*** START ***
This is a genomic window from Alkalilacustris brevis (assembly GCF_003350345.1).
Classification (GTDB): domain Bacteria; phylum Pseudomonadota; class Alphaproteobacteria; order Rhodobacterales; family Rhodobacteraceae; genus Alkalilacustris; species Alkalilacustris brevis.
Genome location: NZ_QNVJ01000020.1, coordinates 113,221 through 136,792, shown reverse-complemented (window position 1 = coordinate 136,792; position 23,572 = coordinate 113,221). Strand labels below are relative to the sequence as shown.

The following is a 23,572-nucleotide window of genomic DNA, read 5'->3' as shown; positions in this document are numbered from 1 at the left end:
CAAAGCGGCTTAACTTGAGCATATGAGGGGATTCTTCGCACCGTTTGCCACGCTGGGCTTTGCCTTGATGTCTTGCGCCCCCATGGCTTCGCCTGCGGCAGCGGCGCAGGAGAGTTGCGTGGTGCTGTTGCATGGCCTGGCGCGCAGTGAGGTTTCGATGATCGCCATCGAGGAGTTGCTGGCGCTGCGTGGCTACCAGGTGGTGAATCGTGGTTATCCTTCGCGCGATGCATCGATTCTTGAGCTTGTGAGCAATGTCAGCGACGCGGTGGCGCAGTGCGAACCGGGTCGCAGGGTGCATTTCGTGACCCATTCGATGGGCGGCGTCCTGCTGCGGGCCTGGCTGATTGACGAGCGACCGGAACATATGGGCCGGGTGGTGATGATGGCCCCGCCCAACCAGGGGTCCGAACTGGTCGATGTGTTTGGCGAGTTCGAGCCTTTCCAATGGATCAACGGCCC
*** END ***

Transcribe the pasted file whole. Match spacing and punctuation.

This is a genomic window from Alkalilacustris brevis (assembly GCF_003350345.1).
Classification (GTDB): domain Bacteria; phylum Pseudomonadota; class Alphaproteobacteria; order Rhodobacterales; family Rhodobacteraceae; genus Alkalilacustris; species Alkalilacustris brevis.
Genome location: NZ_QNVJ01000020.1, coordinates 113,221 through 136,792, shown reverse-complemented (window position 1 = coordinate 136,792; position 23,572 = coordinate 113,221). Strand labels below are relative to the sequence as shown.

The following is a 23,572-nucleotide window of genomic DNA, read 5'->3' as shown; positions in this document are numbered from 1 at the left end:
CAAAGCGGCTTAACTTGAGCATATGAGGGGATTCTTCGCACCGTTTGCCACGCTGGGCTTTGCCTTGATGTCTTGCGCCCCCATGGCTTCGCCTGCGGCAGCGGCGCAGGAGAGTTGCGTGGTGCTGTTGCATGGCCTGGCGCGCAGTGAGGTTTCGATGATCGCCATCGAGGAGTTGCTGGCGCTGCGTGGCTACCAGGTGGTGAATCGTGGTTATCCTTCGCGCGATGCATCGATTCTTGAGCTTGTGAGCAATGTCAGCGACGCGGTGGCGCAGTGCGAACCGGGTCGCAGGGTGCATTTCGTGACCCATTCGATGGGCGGCGTCCTGCTGCGGGCCTGGCTGATTGACGAGCGACCGGAACATATGGGCCGGGTGGTGATGATGGCCCCGCCCAACCAGGGGTCCGAACTGGTCGATGTGTTTGGCGAGTTCGAGCCTTTCCAATGGATCAACGGCCC